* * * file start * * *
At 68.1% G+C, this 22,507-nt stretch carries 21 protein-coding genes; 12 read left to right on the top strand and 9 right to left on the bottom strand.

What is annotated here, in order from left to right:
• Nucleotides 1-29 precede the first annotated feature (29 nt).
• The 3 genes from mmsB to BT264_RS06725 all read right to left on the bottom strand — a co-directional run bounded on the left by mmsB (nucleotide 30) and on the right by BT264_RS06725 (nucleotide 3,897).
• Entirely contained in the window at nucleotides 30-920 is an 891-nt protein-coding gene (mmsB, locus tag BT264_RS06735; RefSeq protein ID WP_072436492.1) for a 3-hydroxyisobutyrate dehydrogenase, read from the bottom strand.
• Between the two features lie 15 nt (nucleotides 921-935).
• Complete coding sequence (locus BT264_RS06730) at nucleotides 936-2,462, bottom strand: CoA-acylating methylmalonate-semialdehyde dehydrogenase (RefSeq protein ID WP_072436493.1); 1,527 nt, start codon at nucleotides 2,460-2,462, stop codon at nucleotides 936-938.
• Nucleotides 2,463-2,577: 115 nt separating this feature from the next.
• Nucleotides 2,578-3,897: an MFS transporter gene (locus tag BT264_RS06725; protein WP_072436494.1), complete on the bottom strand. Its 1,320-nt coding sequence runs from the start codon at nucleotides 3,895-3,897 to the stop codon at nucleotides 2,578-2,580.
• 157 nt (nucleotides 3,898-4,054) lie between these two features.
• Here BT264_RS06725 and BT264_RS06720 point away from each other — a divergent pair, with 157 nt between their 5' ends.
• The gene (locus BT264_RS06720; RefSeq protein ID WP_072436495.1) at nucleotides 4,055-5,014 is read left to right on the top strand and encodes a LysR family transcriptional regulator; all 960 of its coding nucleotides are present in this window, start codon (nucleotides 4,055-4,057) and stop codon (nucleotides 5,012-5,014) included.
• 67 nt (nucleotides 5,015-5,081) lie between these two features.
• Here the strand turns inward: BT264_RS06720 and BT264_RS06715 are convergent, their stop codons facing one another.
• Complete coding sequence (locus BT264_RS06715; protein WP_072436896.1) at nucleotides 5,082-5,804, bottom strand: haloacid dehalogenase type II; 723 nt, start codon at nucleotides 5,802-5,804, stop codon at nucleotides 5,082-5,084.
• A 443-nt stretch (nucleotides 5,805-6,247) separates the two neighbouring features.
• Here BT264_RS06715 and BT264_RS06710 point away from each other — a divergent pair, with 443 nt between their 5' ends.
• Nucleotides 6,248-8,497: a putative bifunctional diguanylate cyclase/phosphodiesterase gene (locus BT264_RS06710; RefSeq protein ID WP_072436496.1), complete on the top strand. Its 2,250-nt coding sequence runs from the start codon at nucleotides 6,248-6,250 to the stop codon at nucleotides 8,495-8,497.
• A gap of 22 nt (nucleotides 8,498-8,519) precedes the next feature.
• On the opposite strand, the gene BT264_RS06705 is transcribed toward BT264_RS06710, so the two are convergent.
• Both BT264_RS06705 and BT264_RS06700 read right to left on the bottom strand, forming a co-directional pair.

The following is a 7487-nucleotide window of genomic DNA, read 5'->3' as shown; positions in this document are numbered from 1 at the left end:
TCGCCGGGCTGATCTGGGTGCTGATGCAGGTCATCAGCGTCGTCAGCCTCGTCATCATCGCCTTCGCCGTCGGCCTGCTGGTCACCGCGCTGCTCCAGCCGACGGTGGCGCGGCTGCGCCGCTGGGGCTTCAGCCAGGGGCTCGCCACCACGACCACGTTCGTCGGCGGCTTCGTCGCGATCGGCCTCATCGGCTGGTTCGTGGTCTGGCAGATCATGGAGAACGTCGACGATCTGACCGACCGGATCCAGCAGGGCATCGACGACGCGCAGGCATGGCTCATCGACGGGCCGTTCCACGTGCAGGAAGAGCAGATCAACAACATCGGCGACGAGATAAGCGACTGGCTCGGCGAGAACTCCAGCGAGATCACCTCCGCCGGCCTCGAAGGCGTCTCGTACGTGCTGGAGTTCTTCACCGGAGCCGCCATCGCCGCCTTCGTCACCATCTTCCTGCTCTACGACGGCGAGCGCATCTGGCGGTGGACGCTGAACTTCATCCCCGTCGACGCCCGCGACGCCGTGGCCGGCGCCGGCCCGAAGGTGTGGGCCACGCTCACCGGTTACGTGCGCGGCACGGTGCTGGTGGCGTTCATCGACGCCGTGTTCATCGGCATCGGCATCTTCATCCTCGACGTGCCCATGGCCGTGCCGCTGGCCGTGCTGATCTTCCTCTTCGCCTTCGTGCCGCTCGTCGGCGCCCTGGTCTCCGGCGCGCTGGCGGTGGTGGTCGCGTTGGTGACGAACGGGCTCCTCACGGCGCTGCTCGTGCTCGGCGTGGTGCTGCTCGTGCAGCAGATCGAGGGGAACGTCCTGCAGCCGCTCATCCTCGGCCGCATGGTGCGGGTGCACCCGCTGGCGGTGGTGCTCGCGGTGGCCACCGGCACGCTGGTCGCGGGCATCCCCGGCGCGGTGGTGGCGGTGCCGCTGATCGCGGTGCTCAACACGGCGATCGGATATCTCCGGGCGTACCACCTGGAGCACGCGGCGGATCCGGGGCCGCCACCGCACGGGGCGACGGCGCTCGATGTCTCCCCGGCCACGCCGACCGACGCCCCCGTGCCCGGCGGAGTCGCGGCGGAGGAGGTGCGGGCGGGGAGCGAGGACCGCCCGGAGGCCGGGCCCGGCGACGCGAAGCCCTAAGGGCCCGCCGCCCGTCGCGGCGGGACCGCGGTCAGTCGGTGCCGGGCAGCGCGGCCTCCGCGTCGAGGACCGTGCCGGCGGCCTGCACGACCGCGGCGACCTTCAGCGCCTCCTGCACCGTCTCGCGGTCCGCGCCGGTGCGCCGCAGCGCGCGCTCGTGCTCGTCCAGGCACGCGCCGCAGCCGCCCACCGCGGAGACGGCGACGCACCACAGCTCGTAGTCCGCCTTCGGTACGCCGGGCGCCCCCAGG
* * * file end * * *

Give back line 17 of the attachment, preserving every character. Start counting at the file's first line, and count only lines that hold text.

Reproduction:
• Here BT264_RS06715 and BT264_RS06710 point away from each other — a divergent pair, with 443 nt between their 5' ends.